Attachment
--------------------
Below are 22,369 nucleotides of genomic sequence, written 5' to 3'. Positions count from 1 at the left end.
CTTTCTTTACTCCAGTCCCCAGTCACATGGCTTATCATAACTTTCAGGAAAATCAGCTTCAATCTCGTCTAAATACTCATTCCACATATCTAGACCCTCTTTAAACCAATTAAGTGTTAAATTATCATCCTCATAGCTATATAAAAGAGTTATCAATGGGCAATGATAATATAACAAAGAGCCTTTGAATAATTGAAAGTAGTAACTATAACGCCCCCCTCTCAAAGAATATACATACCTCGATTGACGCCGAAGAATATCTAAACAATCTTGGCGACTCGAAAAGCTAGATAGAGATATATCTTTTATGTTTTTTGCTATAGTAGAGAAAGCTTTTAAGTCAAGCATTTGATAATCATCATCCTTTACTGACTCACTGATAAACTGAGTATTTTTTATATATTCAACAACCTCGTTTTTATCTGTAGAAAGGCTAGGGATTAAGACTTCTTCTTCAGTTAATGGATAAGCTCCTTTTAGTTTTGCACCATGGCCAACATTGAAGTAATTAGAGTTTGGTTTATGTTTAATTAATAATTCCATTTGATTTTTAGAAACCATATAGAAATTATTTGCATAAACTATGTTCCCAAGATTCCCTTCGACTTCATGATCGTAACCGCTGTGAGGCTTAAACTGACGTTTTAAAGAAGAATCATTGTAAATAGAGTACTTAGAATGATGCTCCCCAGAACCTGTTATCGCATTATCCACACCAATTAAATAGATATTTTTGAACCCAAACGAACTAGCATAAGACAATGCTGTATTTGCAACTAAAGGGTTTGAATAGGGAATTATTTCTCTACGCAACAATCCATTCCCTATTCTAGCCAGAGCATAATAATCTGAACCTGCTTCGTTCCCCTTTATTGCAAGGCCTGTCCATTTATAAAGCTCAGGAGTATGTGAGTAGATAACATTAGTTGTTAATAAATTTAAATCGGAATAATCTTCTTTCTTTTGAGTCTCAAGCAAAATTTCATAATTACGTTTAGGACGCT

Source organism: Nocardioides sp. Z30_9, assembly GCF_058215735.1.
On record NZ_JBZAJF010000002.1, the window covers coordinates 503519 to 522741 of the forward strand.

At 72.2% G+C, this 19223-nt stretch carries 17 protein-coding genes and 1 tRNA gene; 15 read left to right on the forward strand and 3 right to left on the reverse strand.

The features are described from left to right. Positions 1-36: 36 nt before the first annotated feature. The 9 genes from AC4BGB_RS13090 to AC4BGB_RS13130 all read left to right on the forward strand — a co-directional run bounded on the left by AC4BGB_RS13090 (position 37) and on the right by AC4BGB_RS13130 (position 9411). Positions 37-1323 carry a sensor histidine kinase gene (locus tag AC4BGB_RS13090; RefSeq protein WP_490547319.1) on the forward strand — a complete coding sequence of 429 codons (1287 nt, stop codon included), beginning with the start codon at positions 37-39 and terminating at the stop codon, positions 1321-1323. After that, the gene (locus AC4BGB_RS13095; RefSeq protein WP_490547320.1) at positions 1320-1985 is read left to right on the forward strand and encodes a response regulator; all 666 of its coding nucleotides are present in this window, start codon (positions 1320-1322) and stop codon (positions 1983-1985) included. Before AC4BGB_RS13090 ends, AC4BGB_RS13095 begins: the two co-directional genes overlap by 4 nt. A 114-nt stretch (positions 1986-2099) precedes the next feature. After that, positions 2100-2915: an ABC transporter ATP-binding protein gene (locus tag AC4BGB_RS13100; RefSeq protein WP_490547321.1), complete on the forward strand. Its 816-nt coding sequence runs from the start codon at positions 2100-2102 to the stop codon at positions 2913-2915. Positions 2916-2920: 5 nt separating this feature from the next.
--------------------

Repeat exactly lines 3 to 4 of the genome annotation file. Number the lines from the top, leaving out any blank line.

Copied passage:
Source organism: Nocardioides sp. Z30_9, assembly GCF_058215735.1.
On record NZ_JBZAJF010000002.1, the window covers coordinates 503519 to 522741 of the forward strand.